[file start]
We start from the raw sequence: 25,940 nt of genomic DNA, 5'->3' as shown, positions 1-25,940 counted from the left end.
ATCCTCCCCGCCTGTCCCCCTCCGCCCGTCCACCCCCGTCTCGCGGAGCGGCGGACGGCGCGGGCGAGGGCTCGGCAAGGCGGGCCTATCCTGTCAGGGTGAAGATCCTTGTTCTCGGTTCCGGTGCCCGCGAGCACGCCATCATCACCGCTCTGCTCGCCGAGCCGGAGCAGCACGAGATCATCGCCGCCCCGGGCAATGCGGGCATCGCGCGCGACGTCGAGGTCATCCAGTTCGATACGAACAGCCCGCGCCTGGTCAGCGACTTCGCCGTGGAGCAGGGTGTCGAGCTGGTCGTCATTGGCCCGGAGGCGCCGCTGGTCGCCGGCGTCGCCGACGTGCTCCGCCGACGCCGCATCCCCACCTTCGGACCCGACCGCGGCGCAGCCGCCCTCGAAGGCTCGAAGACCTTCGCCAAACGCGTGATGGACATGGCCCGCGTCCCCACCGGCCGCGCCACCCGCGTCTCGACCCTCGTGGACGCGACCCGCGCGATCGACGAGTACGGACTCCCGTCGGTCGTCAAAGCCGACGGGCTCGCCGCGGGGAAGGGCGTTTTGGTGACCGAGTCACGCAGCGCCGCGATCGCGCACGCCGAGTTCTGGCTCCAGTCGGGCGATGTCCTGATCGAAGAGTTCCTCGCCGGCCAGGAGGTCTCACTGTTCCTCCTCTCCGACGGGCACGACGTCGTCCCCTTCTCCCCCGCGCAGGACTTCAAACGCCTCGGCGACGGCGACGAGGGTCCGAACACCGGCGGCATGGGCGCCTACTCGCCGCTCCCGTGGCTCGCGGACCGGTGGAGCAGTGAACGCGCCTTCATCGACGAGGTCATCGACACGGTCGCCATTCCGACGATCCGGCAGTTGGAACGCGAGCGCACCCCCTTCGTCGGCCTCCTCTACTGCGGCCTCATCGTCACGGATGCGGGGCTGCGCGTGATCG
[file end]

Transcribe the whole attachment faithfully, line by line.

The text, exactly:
We start from the raw sequence: 25,940 nt of genomic DNA, 5'->3' as shown, positions 1-25,940 counted from the left end.
ATCCTCCCCGCCTGTCCCCCTCCGCCCGTCCACCCCCGTCTCGCGGAGCGGCGGACGGCGCGGGCGAGGGCTCGGCAAGGCGGGCCTATCCTGTCAGGGTGAAGATCCTTGTTCTCGGTTCCGGTGCCCGCGAGCACGCCATCATCACCGCTCTGCTCGCCGAGCCGGAGCAGCACGAGATCATCGCCGCCCCGGGCAATGCGGGCATCGCGCGCGACGTCGAGGTCATCCAGTTCGATACGAACAGCCCGCGCCTGGTCAGCGACTTCGCCGTGGAGCAGGGTGTCGAGCTGGTCGTCATTGGCCCGGAGGCGCCGCTGGTCGCCGGCGTCGCCGACGTGCTCCGCCGACGCCGCATCCCCACCTTCGGACCCGACCGCGGCGCAGCCGCCCTCGAAGGCTCGAAGACCTTCGCCAAACGCGTGATGGACATGGCCCGCGTCCCCACCGGCCGCGCCACCCGCGTCTCGACCCTCGTGGACGCGACCCGCGCGATCGACGAGTACGGACTCCCGTCGGTCGTCAAAGCCGACGGGCTCGCCGCGGGGAAGGGCGTTTTGGTGACCGAGTCACGCAGCGCCGCGATCGCGCACGCCGAGTTCTGGCTCCAGTCGGGCGATGTCCTGATCGAAGAGTTCCTCGCCGGCCAGGAGGTCTCACTGTTCCTCCTCTCCGACGGGCACGACGTCGTCCCCTTCTCCCCCGCGCAGGACTTCAAACGCCTCGGCGACGGCGACGAGGGTCCGAACACCGGCGGCATGGGCGCCTACTCGCCGCTCCCGTGGCTCGCGGACCGGTGGAGCAGTGAACGCGCCTTCATCGACGAGGTCATCGACACGGTCGCCATTCCGACGATCCGGCAGTTGGAACGCGAGCGCACCCCCTTCGTCGGCCTCCTCTACTGCGGCCTCATCGTCACGGATGCGGGGCTGCGCGTGATCG